‘As I approached, I was abducted by two ladies proffering leaflets. As I showed a mild interest, and having explained my mission, they introduced me to their Chairman named Brian. I joked that that made two of us, whereupon and rather disconcertingly, he volunteered the information that most of the men out today were also called Brian. I guess it was an age thing.’[ Walking My Patch p118 ]
‘Further along, I came face to face with a big, belligerent bull that wouldn’t budge from the path, fixing me in a defiant stare and forcing me to walk round him. I did think about waving my arms around to scare him off, but I was doubtful about picking a fight I probably couldn’t win.’[ Walking My Patch p128 ]
‘I came across a nearly fully grown lamb with its head stuck in a wire fence of about five inch mesh. No doubt the poor creature had been desperately searching for longer grass on the other side of the fence...... Its mother and sibling looked on helplessly.’[ Walking My Patch p144 ]
‘Picking my way alongside the railway for a while, across the back of the airport, with light planes taking off over my head,.....’[ Walking My Patch p165 ]
‘I arrived at Dartford station about mid-morning and changed into wet gear in the station, much to the amusement of the people sheltering in the concourse from the deluge outside.’[ Walking My Patch p169 ]
‘As I sat there, on the Council’s seat by the War Memorial, I observed a cyclist in all his slick, Lycra gear, trying to mend a puncture.’[ Walking My Patch p176 ]
‘At the top of the hill in a layby, I came across a mobile café shop and purchased two cans of cold drinks, one of which I gratefully consumed on the spot.’[ Walking My Patch p188 ]
‘Approaching the big river, I nearly had my nose taken off by a sparrow hawk that darted into the hedges in front, which were refreshingly not scalped,.....’[ Walking My Patch p202 ]
‘I passed a lovely group of brown cows with their calves hard up against the hedged fence, whose resident population of flies decided to hitch a ride on me.’[ Walking My Patch p209 ]
‘I passed a sign which said, ‘Slow pedestrians Crossing’ and I thought they hd better hurry up a bit in case they got run over. As if to admonish me for this unkindly thought, the next moment, a massive earth-moving truck thundered around the bend and nearly knocked me down’.[ Walking My Patch p215 ]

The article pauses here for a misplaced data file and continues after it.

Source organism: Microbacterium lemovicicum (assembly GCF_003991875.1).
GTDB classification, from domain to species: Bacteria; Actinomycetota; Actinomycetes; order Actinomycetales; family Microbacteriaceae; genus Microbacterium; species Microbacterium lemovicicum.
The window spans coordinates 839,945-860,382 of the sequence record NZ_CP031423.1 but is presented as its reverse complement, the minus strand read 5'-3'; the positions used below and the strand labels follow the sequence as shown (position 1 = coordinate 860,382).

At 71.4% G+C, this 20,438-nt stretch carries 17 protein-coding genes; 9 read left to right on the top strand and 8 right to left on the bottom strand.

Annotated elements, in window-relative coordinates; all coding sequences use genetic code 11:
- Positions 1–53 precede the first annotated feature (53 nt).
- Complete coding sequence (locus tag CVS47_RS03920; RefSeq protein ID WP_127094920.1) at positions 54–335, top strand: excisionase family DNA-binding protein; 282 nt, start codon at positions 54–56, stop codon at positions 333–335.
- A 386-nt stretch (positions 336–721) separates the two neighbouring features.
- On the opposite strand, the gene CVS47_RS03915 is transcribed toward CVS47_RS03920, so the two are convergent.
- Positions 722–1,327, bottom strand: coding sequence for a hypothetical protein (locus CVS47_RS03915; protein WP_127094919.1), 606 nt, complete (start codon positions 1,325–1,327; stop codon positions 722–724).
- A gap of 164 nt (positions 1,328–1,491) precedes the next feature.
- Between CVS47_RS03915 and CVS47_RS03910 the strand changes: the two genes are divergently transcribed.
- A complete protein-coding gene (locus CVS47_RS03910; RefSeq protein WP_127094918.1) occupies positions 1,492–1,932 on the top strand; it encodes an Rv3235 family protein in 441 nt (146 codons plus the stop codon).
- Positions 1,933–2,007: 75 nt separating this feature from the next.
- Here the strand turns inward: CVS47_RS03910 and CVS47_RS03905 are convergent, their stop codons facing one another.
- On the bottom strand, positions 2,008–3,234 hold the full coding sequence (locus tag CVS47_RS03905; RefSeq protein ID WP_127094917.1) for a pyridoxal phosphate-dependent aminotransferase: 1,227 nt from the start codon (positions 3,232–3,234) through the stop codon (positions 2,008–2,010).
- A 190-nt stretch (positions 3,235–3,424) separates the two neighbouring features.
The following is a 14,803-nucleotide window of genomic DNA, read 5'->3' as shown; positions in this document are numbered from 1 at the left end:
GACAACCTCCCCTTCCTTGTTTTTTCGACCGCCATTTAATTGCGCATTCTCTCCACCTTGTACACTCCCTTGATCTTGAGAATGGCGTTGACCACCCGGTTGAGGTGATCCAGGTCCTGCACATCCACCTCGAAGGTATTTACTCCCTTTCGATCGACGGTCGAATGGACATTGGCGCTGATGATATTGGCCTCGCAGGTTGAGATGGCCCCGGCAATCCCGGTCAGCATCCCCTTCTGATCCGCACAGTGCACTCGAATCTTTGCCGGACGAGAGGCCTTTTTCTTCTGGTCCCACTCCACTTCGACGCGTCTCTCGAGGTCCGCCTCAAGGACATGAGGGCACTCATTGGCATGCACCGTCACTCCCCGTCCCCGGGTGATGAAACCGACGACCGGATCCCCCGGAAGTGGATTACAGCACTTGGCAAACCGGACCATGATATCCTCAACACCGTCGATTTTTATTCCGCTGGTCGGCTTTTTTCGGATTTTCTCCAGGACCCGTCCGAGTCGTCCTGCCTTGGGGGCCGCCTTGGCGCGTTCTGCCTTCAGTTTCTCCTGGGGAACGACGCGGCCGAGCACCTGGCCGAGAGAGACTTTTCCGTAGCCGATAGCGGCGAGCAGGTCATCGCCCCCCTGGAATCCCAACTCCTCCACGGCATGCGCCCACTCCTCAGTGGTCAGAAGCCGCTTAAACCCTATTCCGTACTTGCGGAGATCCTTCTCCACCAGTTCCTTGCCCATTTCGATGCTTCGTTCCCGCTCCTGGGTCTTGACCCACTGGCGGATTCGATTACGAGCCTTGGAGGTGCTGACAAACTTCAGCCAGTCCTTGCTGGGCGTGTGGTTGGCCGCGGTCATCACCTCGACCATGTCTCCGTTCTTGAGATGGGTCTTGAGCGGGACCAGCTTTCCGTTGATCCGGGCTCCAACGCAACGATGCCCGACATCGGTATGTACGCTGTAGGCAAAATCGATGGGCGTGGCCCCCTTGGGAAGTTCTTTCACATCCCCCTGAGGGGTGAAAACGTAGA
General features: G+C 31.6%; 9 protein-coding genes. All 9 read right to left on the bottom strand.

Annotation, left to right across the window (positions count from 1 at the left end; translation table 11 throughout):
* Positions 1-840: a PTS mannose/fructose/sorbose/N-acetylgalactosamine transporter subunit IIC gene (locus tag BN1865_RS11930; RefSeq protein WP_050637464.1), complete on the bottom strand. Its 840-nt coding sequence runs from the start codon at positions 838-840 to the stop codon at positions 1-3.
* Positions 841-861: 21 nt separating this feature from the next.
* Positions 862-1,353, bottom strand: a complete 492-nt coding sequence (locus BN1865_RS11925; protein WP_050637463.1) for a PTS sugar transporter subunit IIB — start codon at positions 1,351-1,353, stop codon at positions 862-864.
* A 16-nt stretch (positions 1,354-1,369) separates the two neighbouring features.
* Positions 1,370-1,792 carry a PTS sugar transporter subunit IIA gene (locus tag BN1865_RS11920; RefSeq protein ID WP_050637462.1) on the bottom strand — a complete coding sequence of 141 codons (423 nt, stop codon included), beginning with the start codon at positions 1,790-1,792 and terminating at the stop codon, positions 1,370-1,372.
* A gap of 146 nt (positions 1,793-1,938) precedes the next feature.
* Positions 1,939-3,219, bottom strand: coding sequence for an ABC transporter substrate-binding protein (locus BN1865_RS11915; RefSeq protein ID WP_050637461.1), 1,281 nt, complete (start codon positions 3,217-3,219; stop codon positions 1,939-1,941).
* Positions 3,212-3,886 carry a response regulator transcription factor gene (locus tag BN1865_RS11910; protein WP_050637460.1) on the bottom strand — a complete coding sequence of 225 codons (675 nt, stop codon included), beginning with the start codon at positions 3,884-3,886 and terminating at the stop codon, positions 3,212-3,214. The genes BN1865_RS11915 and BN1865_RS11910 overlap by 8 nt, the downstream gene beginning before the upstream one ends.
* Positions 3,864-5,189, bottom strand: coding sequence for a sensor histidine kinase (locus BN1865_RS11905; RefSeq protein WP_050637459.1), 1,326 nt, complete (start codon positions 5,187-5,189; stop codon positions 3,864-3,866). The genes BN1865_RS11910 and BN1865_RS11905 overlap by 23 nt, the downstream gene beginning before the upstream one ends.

‘As I strolled through the park, a whole gaggle of Canada Geese decided to emerge from the lake and cross the path right in front of me, blocking my passage, making a huge indignant racket in the process.’[ Walking My Patch p225 ]
‘At dinner, in this rather august, upmarket establishment, one was served by waiters with one arm tucked behind their back and one arm draped with a white cloth. I amused myself in engaging the poor fellows in rather common conversation while slurping pints of lager at the table,.....’[ Walking My Patch p230 ]
‘Coming back to my room after an evening’s drinking at the bar I spent some time leaning out of an upstairs window, observing the street below, where the street cannot see you.’[ Walking My Patch p239 ]
‘.....I sat down on a tree stump for a rest, becoming covered in wood ants, which on closer inspection covered the woodland floor. Although I managed to shake most of them off in a wild dance, a few got through to bite me on exposed arms.’[ Walking My Patch p257 ]
‘In this peaceful enclave, in a short interlude of sunshine, I slumped down, still carrying my rucksack, against a wooden signpost, gratefully enjoying the moment of rest.’[ Walking My Patch p268 ]
‘I skipped across a railway line by pedestrian crossing in front of an oncoming train that greeted me with a loud blast of its horn.’[ Walking My Patch p273 ]
‘On the top of Chapel Bank, I came across an overgrown graveyard but no chapel, and this got me thinking about what had happened here.’[ Walking My Patch p281 ]